It’s safe to say there will likely be three names atop everyone’s list for the Hockey Hockey of Fame next year. But as is always the case, there’s certainly room for debate.
Here’s a closer look at the three front-runners to be inducted into the class of 2013, as well as a few honourable mentions:
The big winger from Mimico, Ont., won three Stanley Cups and was twice on the first all-star team, with the bulk of his career split between New Jersey, St. Louis and Detroit.
Shanahan was an incredible goal-scorer above all else, and a player who reinvented himself to play more of a grinding role later in his career.
One great stat for the current NHL disciplinarian: After adjusting his career totals for the low-scoring era in which he played many of his seasons, Hockey-Reference.com has him as the sixth-highest goal-scorer of all-time.
Without any tweaking, he sits 13th in career NHL goals and games played, and 25th in career points.
A smooth-skating defenceman who grew up in Cranbrook, B.C., he won four Stanley Cups, a Memorial Cup, world junior gold, two Olympic gold medals, one James Norris Memorial Trophy, one Conn Smythe Trophy and was on the NHL’s first all-star team three times.
Niedermayer may not have been a huge point producer (22nd all-time among defencemen) but was so effective in so many other ways that made him a huge part of winners in junior, the NHL and Olympics.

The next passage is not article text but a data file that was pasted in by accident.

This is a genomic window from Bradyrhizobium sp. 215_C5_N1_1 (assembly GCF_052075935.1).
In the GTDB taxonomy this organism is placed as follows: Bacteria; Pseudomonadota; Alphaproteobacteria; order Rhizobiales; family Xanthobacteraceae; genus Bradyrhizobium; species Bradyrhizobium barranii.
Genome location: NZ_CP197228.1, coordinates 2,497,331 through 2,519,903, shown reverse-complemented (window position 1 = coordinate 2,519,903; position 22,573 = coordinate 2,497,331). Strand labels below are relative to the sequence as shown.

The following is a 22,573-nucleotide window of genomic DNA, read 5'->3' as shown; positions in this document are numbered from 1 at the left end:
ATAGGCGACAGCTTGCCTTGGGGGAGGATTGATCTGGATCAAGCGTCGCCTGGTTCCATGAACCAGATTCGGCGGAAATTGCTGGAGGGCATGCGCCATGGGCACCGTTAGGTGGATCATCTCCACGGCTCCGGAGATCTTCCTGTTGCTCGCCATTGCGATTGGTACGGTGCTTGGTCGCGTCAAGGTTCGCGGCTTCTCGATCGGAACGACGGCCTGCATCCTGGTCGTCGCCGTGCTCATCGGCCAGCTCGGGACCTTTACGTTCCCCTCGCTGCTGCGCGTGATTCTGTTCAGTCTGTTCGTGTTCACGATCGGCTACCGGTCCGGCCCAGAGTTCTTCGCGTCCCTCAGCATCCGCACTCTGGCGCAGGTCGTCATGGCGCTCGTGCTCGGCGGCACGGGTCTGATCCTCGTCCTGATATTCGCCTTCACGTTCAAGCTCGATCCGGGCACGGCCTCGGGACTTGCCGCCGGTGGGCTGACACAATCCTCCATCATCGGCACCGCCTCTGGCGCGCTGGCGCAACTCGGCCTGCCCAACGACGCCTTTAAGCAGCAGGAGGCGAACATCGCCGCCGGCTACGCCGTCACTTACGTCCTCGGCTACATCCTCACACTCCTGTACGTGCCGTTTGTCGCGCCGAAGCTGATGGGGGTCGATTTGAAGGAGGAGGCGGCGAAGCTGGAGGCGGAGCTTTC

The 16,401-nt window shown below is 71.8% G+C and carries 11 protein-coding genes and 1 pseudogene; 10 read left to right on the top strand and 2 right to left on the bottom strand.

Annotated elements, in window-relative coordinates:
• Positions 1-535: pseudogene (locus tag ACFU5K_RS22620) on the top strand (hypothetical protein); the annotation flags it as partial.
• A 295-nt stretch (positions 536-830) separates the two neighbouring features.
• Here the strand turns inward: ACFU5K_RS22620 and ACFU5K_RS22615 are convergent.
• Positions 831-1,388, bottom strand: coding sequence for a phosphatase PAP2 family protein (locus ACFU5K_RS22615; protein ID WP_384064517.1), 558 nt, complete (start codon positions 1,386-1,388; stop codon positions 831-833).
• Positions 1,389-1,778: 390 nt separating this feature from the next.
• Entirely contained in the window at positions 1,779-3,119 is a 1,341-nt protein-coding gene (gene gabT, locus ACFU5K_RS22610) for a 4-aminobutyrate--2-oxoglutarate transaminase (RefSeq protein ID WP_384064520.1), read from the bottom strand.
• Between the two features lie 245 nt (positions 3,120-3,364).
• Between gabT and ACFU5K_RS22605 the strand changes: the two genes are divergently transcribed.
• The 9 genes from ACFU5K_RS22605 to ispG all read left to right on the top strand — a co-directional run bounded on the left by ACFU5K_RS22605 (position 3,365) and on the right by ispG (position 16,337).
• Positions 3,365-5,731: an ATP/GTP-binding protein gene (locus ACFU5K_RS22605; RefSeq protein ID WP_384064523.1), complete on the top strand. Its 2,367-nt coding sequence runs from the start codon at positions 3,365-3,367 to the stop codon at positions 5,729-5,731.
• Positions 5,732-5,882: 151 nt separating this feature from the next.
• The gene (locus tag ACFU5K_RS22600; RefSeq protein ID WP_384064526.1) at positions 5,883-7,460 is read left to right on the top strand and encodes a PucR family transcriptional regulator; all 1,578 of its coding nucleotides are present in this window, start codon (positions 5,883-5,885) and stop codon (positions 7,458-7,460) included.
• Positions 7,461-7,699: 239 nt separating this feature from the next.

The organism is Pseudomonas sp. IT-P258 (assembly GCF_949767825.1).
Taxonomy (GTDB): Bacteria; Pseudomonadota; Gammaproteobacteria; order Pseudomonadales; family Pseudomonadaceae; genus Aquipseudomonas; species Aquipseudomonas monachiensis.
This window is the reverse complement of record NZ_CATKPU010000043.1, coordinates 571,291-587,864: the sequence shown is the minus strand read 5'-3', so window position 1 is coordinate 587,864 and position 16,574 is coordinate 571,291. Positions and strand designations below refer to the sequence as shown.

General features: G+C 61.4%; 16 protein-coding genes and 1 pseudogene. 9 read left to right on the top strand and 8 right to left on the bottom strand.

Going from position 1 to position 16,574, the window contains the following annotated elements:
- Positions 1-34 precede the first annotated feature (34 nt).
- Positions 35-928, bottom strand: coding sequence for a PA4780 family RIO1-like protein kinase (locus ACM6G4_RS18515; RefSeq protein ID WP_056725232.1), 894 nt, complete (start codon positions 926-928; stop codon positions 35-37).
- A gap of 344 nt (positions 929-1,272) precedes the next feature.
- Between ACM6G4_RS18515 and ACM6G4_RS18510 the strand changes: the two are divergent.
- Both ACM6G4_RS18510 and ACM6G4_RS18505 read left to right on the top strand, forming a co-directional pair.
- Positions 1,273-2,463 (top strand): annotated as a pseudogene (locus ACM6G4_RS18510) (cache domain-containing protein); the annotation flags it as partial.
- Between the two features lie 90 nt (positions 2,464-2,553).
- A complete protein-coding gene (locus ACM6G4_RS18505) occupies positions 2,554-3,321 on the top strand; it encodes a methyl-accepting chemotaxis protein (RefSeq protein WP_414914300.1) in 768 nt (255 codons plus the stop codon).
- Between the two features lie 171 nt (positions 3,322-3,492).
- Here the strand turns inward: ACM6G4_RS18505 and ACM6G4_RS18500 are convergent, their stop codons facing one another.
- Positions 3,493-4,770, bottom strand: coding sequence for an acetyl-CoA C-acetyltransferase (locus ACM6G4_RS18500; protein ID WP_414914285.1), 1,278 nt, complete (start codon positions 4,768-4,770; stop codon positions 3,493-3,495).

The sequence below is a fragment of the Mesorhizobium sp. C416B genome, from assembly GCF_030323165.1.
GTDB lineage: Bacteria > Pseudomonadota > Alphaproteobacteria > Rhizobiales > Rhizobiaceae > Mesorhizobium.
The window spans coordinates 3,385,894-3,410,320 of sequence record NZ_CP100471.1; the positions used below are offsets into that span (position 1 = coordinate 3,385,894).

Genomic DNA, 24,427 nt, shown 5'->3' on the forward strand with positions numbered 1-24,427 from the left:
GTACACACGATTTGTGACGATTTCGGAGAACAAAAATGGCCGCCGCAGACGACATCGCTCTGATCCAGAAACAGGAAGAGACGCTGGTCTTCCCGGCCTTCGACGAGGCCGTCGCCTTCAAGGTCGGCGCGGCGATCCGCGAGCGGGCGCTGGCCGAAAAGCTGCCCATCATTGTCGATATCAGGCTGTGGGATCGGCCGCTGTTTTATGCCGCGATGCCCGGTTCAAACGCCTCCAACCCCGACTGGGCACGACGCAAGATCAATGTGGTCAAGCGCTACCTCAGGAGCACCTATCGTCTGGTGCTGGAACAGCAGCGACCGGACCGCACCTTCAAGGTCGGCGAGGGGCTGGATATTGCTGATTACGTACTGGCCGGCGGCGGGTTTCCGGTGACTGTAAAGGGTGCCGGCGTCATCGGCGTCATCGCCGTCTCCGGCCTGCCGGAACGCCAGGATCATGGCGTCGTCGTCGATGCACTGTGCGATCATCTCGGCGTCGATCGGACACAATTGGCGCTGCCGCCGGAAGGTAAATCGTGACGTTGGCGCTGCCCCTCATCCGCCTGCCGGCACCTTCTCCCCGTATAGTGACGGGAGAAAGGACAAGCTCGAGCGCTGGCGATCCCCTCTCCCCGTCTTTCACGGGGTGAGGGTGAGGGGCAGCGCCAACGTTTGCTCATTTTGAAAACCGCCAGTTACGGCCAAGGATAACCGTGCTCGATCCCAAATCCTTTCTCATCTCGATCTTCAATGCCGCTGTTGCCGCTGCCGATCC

Known mainly late in his career for being the oldest player in the game, he was a star early in his career, winning three Stanley Cups, three Norris Trophies and making an impressive five first all-star teams. Chelios’s longevity, however, certainly helps his Hall of Fame cause, as he is fifth in career games played and 10th in points by a defenceman (948).
Hard to argue with any of those three, especially given their credentials might even exceed those of three of the four players who were inducted last Monday.
Who else should be up for consideration?
Well, there’s always the controversial choice of Eric Lindros, who suffered from the same shortened-career issues as 2012 inductee Pavel Bure but has numbers just as impressive and won a Hart Memorial Trophy.
Then, there are those who have waited even longer and/or are longer shots, from Dave Andreychuk to Phil Housley, Sergei Makarov, Rob Blake, Theo Fleury and several goaltenders (Tom Barrasso, Curtis Joseph, etc.).
You also have to add in builders such as legendary coaches Pat Burns and Fred Shero to consider – both of whom large factions of the hockey world has pushed to put in the Hall.
Not to mention the addition of more female players, who have been conspicuously absent since they were first granted separate induction in 2010.
The smart money for 2013?
Shanahan, Niedermayer and Chelios all go in, with a builder (Shero), and a female player (Canadian Olympian Geraldine Heaney).
By Hockey Hall of Fame standards, that’s quite a class.